Anthropic's LLM Claude Now Has a 75K Word Context Window. Consider What That Means.
More than three time the largest GPT-4 context window
Anthropic announced yesterday that it’s Claude large language model (LLM) now has a context window of 100,000 tokens which the companys say roughly translates into 75,000 words. It provides an example of what this means in the opening two paragraphs.
This means businesses can now submit hundreds of pages of materials for Claude to digest and analyze, and conversations with Claude can go on for hours or even days.
The average person can read 100,000 tokens of text in ~5+ hours, and then they might need substantially longer to digest, remember, and analyze that information. Claude can now do this in less than a minute. For example, we loaded the entire text of The Great Gatsby into Claude-Instant (72K tokens) and modified one line to say Mr. Carraway was “a software engineer that works on machine learning tooling at Anthropic.” When we asked the model to spot what was different, it responded with the correct answer in 22 seconds.
The company also provided a couple of videos that further highlight the usefulness, including one that shows an 85 page securities filing from Netflix uploaded to Claude. The ChatGPT rival can then answer natural language questions about the document.
What is a Context Window Anyway?
Maybe you already know about context windows. In case you don’t or the concept is fuzzy, this is not just the amount of data an LLM can access. It is the amount of content in a prompt that a model can employ to answer subsequent questions in the context of specific information.
You may have the experience of ChatGPT, Bing Chat, or Google Bard, losing their context window. This occurs when you are going back and forth on a series of relation questions and then, all of the sudden, a response comes back that it completely, you guessed it, out-of-context. The LLM has “forgotten” where the conversation started because it ran out of tokens it can hold in memory. Bing Chat dealt with this initially by limiting conversation turns to five.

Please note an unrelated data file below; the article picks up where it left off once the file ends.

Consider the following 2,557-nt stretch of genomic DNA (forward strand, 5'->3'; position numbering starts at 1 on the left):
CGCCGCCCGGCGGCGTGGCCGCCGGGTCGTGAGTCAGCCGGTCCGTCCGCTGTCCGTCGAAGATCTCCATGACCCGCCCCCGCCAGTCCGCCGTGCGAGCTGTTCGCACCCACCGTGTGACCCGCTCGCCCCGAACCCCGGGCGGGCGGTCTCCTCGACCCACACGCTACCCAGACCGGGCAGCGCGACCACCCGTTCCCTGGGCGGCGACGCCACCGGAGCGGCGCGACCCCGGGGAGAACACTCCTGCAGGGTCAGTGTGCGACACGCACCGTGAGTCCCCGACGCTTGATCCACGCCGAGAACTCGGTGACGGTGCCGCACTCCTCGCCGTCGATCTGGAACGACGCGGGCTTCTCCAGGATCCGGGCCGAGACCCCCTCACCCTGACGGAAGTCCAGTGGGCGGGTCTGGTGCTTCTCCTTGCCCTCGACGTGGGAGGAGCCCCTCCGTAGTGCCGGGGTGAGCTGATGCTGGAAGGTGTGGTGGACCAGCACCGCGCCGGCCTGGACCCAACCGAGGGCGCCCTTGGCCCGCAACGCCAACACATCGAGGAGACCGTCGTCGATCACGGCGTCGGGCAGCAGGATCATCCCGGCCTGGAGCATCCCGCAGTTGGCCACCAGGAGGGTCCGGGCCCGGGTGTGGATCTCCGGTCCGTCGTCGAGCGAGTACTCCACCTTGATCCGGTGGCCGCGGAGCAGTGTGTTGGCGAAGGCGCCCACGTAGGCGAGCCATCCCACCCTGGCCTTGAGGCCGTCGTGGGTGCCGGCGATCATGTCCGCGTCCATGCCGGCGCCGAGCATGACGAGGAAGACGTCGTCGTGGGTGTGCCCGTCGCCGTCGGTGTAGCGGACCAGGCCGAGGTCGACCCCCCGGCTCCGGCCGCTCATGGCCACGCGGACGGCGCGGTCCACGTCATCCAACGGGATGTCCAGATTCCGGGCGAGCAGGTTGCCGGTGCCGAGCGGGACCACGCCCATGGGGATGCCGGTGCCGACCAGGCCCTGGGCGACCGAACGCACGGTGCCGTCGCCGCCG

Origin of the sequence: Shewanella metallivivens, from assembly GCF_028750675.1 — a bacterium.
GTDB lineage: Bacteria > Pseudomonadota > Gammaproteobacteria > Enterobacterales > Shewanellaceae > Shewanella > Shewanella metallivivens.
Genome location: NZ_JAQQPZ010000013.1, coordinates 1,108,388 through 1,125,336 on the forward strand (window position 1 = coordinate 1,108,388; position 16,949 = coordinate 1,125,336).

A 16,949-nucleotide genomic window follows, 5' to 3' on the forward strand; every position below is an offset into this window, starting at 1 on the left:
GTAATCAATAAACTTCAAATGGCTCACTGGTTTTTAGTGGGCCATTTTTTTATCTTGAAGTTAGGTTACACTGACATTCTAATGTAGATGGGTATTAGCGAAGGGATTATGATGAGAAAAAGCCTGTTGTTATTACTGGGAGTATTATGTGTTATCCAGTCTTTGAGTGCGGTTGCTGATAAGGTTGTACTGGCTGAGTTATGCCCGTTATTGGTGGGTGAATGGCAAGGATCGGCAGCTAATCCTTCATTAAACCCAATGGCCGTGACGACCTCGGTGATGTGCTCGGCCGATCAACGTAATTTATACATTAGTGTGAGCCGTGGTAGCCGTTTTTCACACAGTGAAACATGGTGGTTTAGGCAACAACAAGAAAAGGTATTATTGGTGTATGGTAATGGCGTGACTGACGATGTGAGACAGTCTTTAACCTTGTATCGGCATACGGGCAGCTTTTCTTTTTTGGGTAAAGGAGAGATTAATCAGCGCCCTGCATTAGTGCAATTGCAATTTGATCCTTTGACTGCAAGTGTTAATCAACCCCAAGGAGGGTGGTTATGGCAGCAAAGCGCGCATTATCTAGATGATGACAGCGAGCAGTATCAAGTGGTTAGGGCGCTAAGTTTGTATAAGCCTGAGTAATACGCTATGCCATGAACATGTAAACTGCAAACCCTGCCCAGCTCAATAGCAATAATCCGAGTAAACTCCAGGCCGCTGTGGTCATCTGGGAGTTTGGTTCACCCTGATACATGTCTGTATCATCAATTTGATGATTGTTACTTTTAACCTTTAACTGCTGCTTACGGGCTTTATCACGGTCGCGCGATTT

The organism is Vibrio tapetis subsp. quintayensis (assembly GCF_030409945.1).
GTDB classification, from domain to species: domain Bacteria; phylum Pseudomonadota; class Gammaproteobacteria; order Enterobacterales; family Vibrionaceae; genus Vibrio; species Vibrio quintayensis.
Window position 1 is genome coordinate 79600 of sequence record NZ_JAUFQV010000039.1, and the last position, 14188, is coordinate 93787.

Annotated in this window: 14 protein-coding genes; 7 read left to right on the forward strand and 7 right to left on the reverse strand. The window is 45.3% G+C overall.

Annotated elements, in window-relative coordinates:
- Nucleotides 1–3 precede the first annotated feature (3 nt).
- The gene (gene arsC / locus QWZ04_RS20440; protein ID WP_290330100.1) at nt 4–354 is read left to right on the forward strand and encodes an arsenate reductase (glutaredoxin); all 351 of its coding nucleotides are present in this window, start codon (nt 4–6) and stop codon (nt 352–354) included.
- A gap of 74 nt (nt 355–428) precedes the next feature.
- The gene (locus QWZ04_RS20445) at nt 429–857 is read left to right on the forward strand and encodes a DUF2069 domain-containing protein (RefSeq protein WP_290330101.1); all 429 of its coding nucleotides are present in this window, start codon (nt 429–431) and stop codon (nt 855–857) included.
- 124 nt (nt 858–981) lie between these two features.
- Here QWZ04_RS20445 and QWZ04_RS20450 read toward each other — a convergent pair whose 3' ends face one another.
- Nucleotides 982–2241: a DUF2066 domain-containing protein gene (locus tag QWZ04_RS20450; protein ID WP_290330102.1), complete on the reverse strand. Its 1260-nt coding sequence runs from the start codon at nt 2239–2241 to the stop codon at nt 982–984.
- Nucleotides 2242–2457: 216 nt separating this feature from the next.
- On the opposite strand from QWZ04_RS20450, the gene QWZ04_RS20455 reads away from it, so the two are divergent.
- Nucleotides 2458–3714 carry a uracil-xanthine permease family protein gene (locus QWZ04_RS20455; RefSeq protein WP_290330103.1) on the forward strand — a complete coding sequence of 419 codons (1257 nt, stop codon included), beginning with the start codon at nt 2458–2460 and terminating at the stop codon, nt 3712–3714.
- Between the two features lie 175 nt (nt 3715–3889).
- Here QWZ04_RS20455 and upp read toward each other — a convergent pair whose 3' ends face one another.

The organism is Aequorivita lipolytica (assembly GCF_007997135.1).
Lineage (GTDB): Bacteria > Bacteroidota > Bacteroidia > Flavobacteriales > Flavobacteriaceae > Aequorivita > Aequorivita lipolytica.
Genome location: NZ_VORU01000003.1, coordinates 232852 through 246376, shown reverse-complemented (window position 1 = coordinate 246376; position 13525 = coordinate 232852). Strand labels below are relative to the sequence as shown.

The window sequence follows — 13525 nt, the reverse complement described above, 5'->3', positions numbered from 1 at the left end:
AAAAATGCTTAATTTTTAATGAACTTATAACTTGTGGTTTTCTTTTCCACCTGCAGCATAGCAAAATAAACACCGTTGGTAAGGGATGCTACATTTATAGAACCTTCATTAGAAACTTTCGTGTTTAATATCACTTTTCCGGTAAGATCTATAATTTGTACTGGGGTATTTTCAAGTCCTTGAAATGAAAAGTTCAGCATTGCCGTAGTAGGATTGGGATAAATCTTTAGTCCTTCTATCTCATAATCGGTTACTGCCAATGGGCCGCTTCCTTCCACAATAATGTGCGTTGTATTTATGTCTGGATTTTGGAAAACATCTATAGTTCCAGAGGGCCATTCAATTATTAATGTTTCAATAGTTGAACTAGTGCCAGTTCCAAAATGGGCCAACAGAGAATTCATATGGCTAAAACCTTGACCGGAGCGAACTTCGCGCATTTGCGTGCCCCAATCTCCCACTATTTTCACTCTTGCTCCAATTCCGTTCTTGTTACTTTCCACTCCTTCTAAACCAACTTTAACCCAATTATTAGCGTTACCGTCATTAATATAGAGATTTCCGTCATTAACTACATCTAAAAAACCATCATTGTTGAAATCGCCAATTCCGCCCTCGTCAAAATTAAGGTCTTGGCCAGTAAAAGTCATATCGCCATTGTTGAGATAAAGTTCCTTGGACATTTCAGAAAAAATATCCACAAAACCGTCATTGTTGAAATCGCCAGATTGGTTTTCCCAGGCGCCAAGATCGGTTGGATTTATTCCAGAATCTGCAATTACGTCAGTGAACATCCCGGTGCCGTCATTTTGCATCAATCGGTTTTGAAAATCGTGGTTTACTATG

This should not be a problem if you are using Claude with the highest context token setting. Granted, you are not likely to see that in many places other than specialty applications. GPT-4 has a 32,000 token context window option, but it is not widely used today and is not employed in ChatGPT.
Also, a large context window is not really a substitute for a knowledge base. It could be useful for ad hoc analysis or dynamically generated information. For more static information, or information that is used repeatedly, a retrieval model that accesses a knowledge base and works in concert with an LLM chat interface will be more efficient and practical.
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Context Windows, Cost, and Latency
One reason you won’t see large context windows very often is their high cost. OpenAI prices use of its GPT-4 API at $0.03 / 1k tokens for prompts and $0.06k / 1k tokens for completions (i.e., responses) for the standard, 8K context window. The price for using the 32K context window is double, even if you are not using all of those available memory tokens in each turn of conversation.
With that said, it looks like Anthropic updated its pricing and Claude is the same price regardless of the context window. So, you pay for what you use. The more advanced Claude model which would be the closest comparison to GPT-4 is about $0.01 / 1k tokens for prompts and $0.03 / 1k tokens for completions. This means Claude with the larger context window is about ⅓ to ½ the cost of the 8K GPT-4 context window and 1/6 to ¼ for the 32K model.
This pricing savings will be attractive to services that are using large context windows on a regular basis.
Latency of the completion is also a consideration with large context windows. The more context a model must interpret before crafting a response, the longer the user may have to wait. The 22 seconds promoted by Anthropic is an extreme edge case, but it is also and incrible amount of time to wait compared to other digital services which measure their latency in milliseconds. Still, for some use cases, it will be worth it.
Competition among LLM providers is rapidly shifting to consider more variables. When most use cases were just demonstrations, the key competition factor was output quality. We are now seeing competition based on cost efficiency, latency, context windows and specialization modes. There is no single formula that will win the LLM market. The prioritization of these factors will be use-case dependent.
Anthropic has talked a lot about safety guardrails and constitutional AI as a key differentiator from other LLMs without providing any meaningful measurement regarding how you compare models on this dimension. The company is now getting more concrete in its differentiation by becoming the product leader in context window size. I suspect that leadership won’t last long, but for today, among leading commercial LLMs, it is unique.